The app saves at an image with a .vr.jpg extension in the camera roll as well as the app. When imported to photos on a mac this turns out to be 10994 pixels by 1706 and weights in at 4.9 MB. You can see an exported & much reduced version below.

          As you view the image you can hear the sound recorded at the time. So You can either have atmosphere or a voice over.

          According to the app store:

          Compatibility: Requires iOS 9.0 or later. Compatible with iPhone, iPad, and iPod touch

          I wonder if it is worth having an iPod Touch in class. I have always been slightly surprised that iPod Touches disappeared from the education scene when the iPad came along. The fact that they should work in google cardboard or other VR viewers might bring them back?

          Featured image screenshot of the Cardboard Camera in action.

            In 2015 my blogging was dominated by Glow Blogs and WordPress. This year the picture was a little different. Here is a Wordle of my 2016 titles.

            Wordle 2016

            WordPress stays near the top and Glow Blogs featured quite often but not in the titles of the post. 23 Things, Open (including OER16) and Edutalk stand out.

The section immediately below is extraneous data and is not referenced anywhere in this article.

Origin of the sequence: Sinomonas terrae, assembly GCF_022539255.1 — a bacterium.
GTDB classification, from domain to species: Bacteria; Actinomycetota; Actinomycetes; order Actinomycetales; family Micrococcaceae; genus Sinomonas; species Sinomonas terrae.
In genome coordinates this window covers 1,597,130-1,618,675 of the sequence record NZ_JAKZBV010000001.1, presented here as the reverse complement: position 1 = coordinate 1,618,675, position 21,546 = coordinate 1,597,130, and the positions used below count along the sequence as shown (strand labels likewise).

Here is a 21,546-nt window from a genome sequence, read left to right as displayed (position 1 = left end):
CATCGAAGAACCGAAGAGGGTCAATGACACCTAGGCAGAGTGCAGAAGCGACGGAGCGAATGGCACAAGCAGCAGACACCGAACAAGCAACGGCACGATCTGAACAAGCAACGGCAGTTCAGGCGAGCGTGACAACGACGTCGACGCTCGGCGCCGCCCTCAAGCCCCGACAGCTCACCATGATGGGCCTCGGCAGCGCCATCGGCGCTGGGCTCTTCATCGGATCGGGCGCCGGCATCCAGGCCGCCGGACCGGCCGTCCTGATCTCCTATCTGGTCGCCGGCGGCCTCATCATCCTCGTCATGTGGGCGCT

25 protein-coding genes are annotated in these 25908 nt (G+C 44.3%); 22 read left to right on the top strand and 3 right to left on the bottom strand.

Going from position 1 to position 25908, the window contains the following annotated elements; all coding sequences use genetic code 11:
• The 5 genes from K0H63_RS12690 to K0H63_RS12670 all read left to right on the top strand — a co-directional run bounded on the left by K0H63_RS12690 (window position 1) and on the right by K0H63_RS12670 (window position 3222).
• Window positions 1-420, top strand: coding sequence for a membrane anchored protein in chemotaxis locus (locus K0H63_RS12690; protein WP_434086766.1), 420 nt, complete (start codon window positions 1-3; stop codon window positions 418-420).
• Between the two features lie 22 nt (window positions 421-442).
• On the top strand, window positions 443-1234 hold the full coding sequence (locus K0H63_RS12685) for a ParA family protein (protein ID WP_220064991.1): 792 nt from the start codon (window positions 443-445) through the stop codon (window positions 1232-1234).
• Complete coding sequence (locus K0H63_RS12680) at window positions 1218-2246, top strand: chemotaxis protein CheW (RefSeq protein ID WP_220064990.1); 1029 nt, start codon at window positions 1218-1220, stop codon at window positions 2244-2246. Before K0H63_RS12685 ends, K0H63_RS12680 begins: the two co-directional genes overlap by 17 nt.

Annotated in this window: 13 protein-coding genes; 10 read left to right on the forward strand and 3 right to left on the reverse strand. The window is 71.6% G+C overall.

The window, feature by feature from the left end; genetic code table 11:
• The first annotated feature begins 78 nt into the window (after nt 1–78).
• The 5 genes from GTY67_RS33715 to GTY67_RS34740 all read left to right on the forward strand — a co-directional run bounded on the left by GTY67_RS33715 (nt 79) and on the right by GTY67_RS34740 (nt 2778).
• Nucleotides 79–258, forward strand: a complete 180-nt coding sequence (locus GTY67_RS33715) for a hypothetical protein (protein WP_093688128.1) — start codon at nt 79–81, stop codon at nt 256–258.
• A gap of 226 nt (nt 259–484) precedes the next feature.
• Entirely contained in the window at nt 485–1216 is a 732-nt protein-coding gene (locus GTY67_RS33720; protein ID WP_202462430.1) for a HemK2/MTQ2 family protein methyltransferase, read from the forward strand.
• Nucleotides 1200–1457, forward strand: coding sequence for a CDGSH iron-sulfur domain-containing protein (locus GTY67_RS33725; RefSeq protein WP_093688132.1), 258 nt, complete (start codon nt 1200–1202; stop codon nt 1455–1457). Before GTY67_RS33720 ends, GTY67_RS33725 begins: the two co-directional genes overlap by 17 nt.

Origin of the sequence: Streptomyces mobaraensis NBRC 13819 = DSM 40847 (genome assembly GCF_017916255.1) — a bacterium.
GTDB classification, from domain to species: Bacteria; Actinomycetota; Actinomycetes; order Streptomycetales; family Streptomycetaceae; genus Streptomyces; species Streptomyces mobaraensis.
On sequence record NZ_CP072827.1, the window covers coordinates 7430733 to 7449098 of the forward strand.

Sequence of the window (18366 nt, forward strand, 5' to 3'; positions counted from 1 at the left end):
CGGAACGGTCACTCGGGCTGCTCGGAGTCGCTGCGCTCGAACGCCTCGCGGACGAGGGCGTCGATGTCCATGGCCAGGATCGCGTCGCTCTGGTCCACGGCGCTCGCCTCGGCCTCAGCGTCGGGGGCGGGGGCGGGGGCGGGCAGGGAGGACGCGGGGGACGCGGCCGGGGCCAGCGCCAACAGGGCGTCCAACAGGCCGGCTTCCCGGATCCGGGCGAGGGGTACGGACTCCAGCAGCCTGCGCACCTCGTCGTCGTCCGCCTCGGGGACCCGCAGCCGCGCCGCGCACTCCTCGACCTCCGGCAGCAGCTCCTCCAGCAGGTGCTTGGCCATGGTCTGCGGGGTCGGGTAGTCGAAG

Most of my time in 2015 was taken up by Glow Blogs, 2016 brought big changes, before I’d got used to being back in my substantive post, supporting ICT in North Lanarkshire, I found myself being redeployed into a class teachers role. I’ve not blogged much about that, sticking to technology: some in the classroom, some more general.

            The post Questioning Glow got most reaction.

            A fair number of posts are under the 23 things banner and I’ve become even more interested in thinking about the the way that using software affects us. I think the questions I talked about at Always on (them): Digital and Social Media use in Education #DigitalUWS are important.

            Apart from my Radio Edutalk contributions, which slacked a bit this year I made several microcasts here. There are just short, unedited podcasts, in my case posted from my phone. I doubt that many were listening but I enjoy the format.

            My most popular post was An interesting mix: Chromebook and Raspberry pi. This was a passing interest as I no longer have access to a chromebook. I did blog a fair bit about my Pi(s) which continue to interest me.

            As I prepare for think about my 13th year blogging, this blog continues to meander through topics that take my fancy, often it feels like me alone. I often read about how to make your blog more popular, and continue to break most of that advice.

            Featured image: A quick gif made for #tdc1818 The End is Near! Make a GIF | The (new) Daily Create, I’ve not created as much as I would have liked for the daily create, but I still recommend it as a great exercise for playing with digital and your imagination.

              A couple of years ago I made a video of all my flickr videos in the style of the now dead pummelvision service.

              I dug out the script tidied it up a little, and made the above video with my 2016 photos.

              I uploaded the script in the unlikely event that someone else would want to do something like this. It is not a thing of beauty, I am well out of my depth and just type and test. The script need ffmpeg on your computer (I’d guess mac only as it used sips to resize images) and a Flickr API key.